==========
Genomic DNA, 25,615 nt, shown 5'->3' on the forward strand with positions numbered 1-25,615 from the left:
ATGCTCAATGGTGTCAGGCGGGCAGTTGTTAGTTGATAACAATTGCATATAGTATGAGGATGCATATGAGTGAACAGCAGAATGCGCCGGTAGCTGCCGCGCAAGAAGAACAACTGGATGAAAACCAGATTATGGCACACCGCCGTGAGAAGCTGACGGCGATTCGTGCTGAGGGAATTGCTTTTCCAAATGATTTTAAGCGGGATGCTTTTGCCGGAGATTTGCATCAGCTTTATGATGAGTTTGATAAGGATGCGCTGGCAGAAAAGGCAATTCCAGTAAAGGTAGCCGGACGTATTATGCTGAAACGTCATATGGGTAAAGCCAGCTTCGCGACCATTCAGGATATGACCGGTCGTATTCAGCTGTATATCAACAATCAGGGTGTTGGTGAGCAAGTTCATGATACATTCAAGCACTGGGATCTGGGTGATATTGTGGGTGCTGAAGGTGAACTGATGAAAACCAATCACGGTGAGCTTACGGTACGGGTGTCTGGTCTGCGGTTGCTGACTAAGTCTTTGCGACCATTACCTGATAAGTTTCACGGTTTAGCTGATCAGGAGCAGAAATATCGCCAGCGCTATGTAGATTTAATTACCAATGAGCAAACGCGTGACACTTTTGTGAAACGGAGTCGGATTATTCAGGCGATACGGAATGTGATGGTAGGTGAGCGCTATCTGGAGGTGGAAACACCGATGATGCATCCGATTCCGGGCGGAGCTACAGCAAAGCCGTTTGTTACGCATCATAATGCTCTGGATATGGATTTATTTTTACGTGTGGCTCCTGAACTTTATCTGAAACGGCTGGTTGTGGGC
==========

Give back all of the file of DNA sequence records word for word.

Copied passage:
Genomic DNA, 25,615 nt, shown 5'->3' on the forward strand with positions numbered 1-25,615 from the left:
ATGCTCAATGGTGTCAGGCGGGCAGTTGTTAGTTGATAACAATTGCATATAGTATGAGGATGCATATGAGTGAACAGCAGAATGCGCCGGTAGCTGCCGCGCAAGAAGAACAACTGGATGAAAACCAGATTATGGCACACCGCCGTGAGAAGCTGACGGCGATTCGTGCTGAGGGAATTGCTTTTCCAAATGATTTTAAGCGGGATGCTTTTGCCGGAGATTTGCATCAGCTTTATGATGAGTTTGATAAGGATGCGCTGGCAGAAAAGGCAATTCCAGTAAAGGTAGCCGGACGTATTATGCTGAAACGTCATATGGGTAAAGCCAGCTTCGCGACCATTCAGGATATGACCGGTCGTATTCAGCTGTATATCAACAATCAGGGTGTTGGTGAGCAAGTTCATGATACATTCAAGCACTGGGATCTGGGTGATATTGTGGGTGCTGAAGGTGAACTGATGAAAACCAATCACGGTGAGCTTACGGTACGGGTGTCTGGTCTGCGGTTGCTGACTAAGTCTTTGCGACCATTACCTGATAAGTTTCACGGTTTAGCTGATCAGGAGCAGAAATATCGCCAGCGCTATGTAGATTTAATTACCAATGAGCAAACGCGTGACACTTTTGTGAAACGGAGTCGGATTATTCAGGCGATACGGAATGTGATGGTAGGTGAGCGCTATCTGGAGGTGGAAACACCGATGATGCATCCGATTCCGGGCGGAGCTACAGCAAAGCCGTTTGTTACGCATCATAATGCTCTGGATATGGATTTATTTTTACGTGTGGCTCCTGAACTTTATCTGAAACGGCTGGTTGTGGGC